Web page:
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Greenpeace States Eskom Should Get Rid of Coal Power Stations

A recently published study by Greenpeace Africa has urged Eskom to start phasing out its coal power stations and open IPP auctions for renewable energies.

A study commissioned by Greenpeace Africa titled ‘Eskom: A road-map to powering the future‘ has recommended that the struggling power utility get rid of its coal power stations.

With reports that Eskom’s debt will reach a quite staggering R500 billion, the future of the state-owned company looks increasingly uncertain.

Eskom relies on coal due to the local market producing it relatively cheaply and the significant infrastructure geared towards coal power.

Greenpeace Africa’s senior political adviser Happy Khambule said: “Fundamental reforms of the South African electricity sector and Eskom’s business model are inevitable and urgent.

“This report presents a road-map with solid options for the country’s electricity supply industry crisis, outlines a realistic and sustainable future for Eskom, and ensures that all crucial functions of the South African electricity system improve.”

The negative environmental impact of coal power stations and doubts over its long-term viability as a power source led Prof. Dr. Uwe Leprich, the author of the study, to conclude Eskom needs to start phasing it out.

Key recommendations for Eskom reform include:

  • The gradual phase-out of coal-fired power generation from Eskom to new generation companies (GenCos)
  • The refinancing of Eskom through the decommissioning of coal-fired power stations older than 40 years, and the sale of all remaining coal-fired power plants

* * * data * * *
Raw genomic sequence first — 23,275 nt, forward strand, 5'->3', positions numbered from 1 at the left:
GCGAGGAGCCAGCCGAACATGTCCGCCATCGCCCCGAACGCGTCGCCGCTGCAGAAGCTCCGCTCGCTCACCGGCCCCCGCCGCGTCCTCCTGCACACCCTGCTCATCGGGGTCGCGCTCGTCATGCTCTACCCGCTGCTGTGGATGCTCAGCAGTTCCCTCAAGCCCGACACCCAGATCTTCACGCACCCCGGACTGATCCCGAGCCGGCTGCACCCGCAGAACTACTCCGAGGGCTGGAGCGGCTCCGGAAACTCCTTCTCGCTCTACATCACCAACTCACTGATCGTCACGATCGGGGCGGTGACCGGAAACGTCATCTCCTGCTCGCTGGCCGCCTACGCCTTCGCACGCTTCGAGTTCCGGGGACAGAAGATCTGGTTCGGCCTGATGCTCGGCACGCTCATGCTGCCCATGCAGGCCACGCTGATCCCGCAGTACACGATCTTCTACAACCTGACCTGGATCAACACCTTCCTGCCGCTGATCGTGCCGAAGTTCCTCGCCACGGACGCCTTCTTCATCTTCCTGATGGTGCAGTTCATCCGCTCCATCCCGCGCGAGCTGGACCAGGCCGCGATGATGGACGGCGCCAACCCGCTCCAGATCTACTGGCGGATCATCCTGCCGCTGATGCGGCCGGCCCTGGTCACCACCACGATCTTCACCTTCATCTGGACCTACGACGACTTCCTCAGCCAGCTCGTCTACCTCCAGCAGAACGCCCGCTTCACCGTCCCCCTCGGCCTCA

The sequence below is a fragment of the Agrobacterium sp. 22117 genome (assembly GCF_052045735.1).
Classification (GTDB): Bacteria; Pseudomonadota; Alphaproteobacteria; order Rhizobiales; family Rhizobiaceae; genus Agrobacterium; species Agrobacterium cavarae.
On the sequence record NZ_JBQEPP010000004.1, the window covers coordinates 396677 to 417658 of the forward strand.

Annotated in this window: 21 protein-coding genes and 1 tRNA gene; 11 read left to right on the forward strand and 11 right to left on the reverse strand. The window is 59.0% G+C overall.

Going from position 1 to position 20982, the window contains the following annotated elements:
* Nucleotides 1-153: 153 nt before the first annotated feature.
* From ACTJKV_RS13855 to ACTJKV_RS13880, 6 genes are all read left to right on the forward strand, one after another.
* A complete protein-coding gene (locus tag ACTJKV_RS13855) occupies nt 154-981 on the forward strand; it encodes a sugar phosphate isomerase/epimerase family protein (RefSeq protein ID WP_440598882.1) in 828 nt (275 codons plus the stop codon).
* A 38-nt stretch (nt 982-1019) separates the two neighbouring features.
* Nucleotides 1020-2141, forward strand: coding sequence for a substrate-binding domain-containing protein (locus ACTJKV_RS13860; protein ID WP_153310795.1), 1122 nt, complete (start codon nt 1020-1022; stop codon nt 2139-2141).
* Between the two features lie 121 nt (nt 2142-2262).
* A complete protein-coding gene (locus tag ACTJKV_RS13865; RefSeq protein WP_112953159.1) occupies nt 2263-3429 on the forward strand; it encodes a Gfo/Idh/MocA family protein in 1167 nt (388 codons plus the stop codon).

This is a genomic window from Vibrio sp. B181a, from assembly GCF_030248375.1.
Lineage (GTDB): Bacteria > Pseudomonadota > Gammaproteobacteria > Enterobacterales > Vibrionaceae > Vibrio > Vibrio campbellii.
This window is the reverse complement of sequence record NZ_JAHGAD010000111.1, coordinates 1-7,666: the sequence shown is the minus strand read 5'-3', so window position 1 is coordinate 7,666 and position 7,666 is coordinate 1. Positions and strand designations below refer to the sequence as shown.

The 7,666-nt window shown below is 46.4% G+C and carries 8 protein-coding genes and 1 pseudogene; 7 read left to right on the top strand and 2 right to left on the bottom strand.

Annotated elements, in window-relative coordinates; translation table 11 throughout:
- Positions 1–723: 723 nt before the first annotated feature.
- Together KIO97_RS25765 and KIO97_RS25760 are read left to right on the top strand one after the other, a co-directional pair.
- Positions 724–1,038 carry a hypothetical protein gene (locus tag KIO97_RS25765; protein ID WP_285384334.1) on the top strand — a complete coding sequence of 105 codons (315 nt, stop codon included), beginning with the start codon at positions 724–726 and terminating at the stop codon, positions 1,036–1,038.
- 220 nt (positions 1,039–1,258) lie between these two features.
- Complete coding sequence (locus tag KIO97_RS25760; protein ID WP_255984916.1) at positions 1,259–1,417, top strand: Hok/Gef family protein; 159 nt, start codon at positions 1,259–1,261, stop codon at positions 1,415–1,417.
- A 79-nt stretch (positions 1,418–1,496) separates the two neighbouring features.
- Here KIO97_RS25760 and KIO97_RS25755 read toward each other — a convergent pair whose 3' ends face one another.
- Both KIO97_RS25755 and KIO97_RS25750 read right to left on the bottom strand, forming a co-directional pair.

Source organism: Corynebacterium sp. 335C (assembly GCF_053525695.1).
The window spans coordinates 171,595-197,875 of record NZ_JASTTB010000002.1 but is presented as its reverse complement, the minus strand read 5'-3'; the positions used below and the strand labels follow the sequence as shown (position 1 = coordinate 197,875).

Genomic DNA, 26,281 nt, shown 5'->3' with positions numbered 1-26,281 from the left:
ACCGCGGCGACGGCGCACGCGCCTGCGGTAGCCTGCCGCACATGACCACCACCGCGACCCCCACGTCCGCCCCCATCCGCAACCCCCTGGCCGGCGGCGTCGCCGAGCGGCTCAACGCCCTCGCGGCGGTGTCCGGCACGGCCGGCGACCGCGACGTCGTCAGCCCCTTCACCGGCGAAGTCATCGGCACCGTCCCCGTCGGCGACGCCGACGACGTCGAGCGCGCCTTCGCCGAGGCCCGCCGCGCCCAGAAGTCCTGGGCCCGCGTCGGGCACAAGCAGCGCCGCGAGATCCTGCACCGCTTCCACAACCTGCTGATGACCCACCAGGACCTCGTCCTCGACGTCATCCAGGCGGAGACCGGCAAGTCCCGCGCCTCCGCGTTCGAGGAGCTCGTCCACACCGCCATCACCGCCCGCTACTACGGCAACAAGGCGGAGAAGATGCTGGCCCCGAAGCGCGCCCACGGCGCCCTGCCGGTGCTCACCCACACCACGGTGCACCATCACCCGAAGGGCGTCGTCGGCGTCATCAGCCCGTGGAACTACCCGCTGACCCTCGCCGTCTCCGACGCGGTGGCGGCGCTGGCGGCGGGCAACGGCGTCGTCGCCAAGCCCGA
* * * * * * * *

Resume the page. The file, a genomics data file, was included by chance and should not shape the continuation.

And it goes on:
• The retention by Eskom of the important role of the transmission system operator with the possibility of operating its own grid-supporting (non-coal) power plants
  • The opening of the IPP auctions for renewable energies to Eskom as well in order to make it a significant part of the utility’s business model
  • The possibility for Eskom to participate in the newly created six regional electricity distributors
  • The opportunity for Eskom to create new services for end-use customers on the basis of the digitization revolution that is evolving all over the world

To read the full study, click here.

Government sued for air pollution

The recommendation comes in the wake of environmental justice group groundWork and Mpumalanga community organisation Vukani Environmental Justice Movement in Action taking the South African government to the Pretoria High Court over a perceived violation of citizens’ constitutional right to clean air.

“Living in Witbank, one of the most polluted areas in the country, has hugely affected our health and lives,” says Vusi Mabaso, Chairperson of Vukani.